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4/27/09                                                                                       View Comments

Questioning my reality

Sent in by Jason

Question RealityImage by eylon via Flickr

I was born into a strict Christian family that followed a cult-like version of Christianity that was similar to the Seventh-day Adventists, called the Worldwide Church of God. There was a heavy emphasis on the Old Testament and so my brother and I grew up in a pretty sheltered life, attending the church-ran elementary school. We didn't know better, as it was all we knew. Sure the occasional childhood 'why?' popped up, but there was always a bullshit answer that, coupled with the reassurance of our parents and our whole social bubble, there never was a reason to truly question the teachings. Besides, the bible said we were right and everyone else was going to burn in the lake of fire while we enjoyed eternal life. Man, what a sham. Eventually, in my rebellious teens I finally waved the bullshit flag when the church began to question a few of its prior teachings. I saw a crack in the facade of Christianity and began to feel real anger. I was told I had the devil in me and everyone tried to bring me back in the fold. It only pushed me further away.

Eventually I helped convince my parents and we stopped attending the church. It was a brave new world. We each had our problems coping. My mother had difficulty finding new friends, and my father became an alcoholic and gambling addict. I continued to have difficulty containing my rage. I saw a counselor my freshman year of college. He was full of bullshit as well. Psychobabble bullshit.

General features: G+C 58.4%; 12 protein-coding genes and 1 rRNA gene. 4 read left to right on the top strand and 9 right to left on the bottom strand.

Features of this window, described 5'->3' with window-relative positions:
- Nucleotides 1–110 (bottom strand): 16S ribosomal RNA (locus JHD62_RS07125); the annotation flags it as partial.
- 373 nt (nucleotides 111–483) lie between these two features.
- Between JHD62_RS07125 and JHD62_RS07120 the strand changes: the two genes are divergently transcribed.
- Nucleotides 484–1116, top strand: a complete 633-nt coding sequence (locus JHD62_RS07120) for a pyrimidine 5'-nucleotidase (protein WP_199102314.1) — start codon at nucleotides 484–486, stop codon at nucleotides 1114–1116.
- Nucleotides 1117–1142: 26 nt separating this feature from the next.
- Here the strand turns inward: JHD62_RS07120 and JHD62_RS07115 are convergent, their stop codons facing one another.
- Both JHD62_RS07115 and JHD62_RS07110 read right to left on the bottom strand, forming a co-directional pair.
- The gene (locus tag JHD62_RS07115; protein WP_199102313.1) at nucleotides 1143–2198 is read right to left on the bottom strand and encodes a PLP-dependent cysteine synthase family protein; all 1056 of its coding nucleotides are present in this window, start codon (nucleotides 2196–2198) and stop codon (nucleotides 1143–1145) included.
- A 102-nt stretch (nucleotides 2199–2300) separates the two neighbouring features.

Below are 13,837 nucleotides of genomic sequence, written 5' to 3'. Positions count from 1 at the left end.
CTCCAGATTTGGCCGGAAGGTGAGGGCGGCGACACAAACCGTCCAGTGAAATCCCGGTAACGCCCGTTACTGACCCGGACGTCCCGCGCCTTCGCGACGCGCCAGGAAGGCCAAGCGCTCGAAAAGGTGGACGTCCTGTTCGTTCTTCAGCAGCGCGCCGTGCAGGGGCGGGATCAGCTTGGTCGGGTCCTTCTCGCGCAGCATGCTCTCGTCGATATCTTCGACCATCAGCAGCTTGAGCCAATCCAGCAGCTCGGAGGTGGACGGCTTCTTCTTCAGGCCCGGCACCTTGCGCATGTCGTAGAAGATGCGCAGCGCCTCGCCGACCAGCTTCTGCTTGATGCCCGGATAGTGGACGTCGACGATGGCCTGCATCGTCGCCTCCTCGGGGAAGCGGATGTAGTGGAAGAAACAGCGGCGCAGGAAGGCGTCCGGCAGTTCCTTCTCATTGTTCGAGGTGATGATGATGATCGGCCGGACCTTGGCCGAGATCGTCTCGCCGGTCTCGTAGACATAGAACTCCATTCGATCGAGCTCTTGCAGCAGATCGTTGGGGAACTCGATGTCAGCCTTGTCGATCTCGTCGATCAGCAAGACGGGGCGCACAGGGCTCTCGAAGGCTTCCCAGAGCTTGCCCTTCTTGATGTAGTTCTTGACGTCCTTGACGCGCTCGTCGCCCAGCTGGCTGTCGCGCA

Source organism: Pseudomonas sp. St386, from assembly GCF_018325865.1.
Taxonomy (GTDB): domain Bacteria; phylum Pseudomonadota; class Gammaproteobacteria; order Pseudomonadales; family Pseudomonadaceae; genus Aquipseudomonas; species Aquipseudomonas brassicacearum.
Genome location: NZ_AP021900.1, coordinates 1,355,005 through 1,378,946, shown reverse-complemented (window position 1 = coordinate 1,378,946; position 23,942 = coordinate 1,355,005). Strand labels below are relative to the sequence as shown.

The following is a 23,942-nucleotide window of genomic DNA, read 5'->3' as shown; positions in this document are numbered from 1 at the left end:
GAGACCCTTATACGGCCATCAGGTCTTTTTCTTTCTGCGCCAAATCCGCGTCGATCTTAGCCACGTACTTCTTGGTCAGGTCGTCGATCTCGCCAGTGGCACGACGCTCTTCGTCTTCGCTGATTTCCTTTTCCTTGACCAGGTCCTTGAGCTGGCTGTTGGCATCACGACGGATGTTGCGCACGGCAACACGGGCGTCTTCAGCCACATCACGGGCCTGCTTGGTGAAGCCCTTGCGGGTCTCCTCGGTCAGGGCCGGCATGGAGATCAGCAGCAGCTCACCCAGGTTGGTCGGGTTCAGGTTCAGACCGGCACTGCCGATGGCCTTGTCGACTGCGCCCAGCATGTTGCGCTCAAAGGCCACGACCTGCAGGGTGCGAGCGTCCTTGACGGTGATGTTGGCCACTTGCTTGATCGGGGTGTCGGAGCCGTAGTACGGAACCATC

Over time we've successfully adapted. My mother found friends at work as she dropped her behavior aversions. My father stopped gambling and has slowed his drinking. I joined the military, attended pilot training, fought in Iraq, and once again find myself questioning my reality. The ability to question strongly held paradigms is one of the best things I've taken away from my experience.

It saddens me that people constantly need some sort of reinforcing structure to shape their world. When you consider the enormity of our universe and all of the possibilities therein, it seems like such a damned waste to drastically limit ourselves with obsolete religions. I'm no longer mad. I'm saddened for our collective loss, but that's just the way it is. One thing's for sure, life is certainly more interesting now that the blinders are off!


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